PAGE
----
MONROE – Nineteen 340-foot wind turbines are going up on Crum Hill in Monroe and Bakke Mountain in Florida, not far from Whitcomb Summit. And when they go on-line in December, they will generate enough electricity to power 6,000 homes, according to Jan Johnson, spokeswoman for Iberdrola Renewables.
These Hoosac Wind Power Project turbines will also be generating $257,000 in annual payments in lieu of taxes for their two host communities for the next 20 years. Monroe, a town of about 120 people, will get $122,000 per year, while Florida, a town of 750, will receive $135,000. Also, Monroe will get an additional $3 million in revenue for the lease of town-owned land for the 20-year duration of this project, because five of the wind turbines are on town-owned land.
The Hoosac Wind Power Project is Iberdrola’s first wind farm in Massachusetts, although the company currently operates about 3,000 wind turbines in the United States, at 50 different sites.
For six to eight weeks this summer, trucks carrying 125-foot-long sections of the turbine blades could be seen on Route 2 from Greenfield to Florida. It took three vehicles to haul just one complete set of blades to the site. The components are all in place now and being erected.
Johnson said the average wind turbine has about 8,000 parts in it. The GE 1.5-megawatt wind turbines feature towers that are 215 feet tall. Besides the mammoth blades, each turbine has a nacelle, which is a Winnabago-sized rectangle housing the gearbox, the electronics, generator and anemometer, which measures wind speed and direction.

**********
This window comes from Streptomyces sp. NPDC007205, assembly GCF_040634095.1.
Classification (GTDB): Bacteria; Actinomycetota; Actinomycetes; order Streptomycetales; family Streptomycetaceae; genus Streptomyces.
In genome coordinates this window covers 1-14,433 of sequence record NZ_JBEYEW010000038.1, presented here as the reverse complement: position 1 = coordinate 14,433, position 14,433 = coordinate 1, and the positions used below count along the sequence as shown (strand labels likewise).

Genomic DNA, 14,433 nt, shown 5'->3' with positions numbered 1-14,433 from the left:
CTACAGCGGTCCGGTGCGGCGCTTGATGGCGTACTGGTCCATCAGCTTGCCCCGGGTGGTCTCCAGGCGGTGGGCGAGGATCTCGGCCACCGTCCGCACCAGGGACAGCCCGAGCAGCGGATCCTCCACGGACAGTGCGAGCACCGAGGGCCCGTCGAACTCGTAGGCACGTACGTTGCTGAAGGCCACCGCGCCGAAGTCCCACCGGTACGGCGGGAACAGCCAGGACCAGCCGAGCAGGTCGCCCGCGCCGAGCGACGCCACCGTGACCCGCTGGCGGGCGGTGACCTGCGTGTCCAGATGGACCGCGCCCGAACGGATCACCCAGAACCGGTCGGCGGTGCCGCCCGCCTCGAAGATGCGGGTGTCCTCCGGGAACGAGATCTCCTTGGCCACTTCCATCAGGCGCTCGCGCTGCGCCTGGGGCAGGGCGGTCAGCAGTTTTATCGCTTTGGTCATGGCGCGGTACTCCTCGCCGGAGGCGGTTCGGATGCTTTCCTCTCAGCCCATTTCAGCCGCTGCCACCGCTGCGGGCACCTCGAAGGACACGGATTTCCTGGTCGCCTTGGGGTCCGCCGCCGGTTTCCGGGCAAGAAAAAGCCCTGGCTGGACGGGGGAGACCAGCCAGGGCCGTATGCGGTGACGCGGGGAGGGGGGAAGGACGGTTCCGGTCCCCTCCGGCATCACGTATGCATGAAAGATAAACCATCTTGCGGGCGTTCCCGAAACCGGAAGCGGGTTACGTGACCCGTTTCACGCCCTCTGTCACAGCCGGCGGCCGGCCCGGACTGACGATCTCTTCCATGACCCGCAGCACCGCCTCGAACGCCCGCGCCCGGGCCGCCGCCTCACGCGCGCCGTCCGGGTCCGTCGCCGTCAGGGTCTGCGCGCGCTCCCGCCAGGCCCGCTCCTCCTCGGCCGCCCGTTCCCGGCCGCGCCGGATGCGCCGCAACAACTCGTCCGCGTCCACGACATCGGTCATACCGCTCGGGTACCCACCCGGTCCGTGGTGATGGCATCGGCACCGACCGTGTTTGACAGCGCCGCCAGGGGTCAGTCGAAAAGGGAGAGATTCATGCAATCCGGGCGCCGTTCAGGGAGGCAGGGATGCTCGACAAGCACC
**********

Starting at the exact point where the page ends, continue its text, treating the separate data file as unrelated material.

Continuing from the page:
According to Bill J. Williams Jr., senior project manager, the blades of these turbines will be able to swivel into the direction of the wind and “find that sweet spot,” based on the information from the anemometer. On the other hand, the rotor and blades will be capable of turning away from damaging high winds.
He said the weather information provided by the anemometers will be conveyed to a local operator through buried fiberoptics. It would also be transmitted to Iberdrola’s national headquarters in Portland, Wash.
This week, Iberdrola officials gave regional reporters a preview of the wind farm.
Just the foundations alone for the turbines used about 200 cubic yards of concrete and 79,000 pounds of steel.
Ground-breaking for the network of roads to make component deliveries to the hilltop turbines began last November. Johnson pointed out that the roads needed to be tough enough to withstand the transport of components weighing several tons. But once the construction is finished, the roads will be narrowed to the minimum width needed for maintenance.
“We will reclaim, re-vegetate, and re-seed the land,” she said. Most wind facilities maintain a construction “footprint” that represents less than 2 percent of the land leased for the project.
Each Hoosac Wind turbine measures 340 feet high from the top blade to the base. In contrast, the 900-kilowatt turbine at Berkshire East is 277 feet tall.
The power generated by the turbines will go through National Grid and be purchased by NSTAR, which is getting renewable energy credits for the carbon-neutral energy.
According to Iberdrola officials, the Hoosac Wind Power Project will offset about 100 million pounds of carbon dioxide per year – the equivalent of the annual emissions produced by 9,400 cars.
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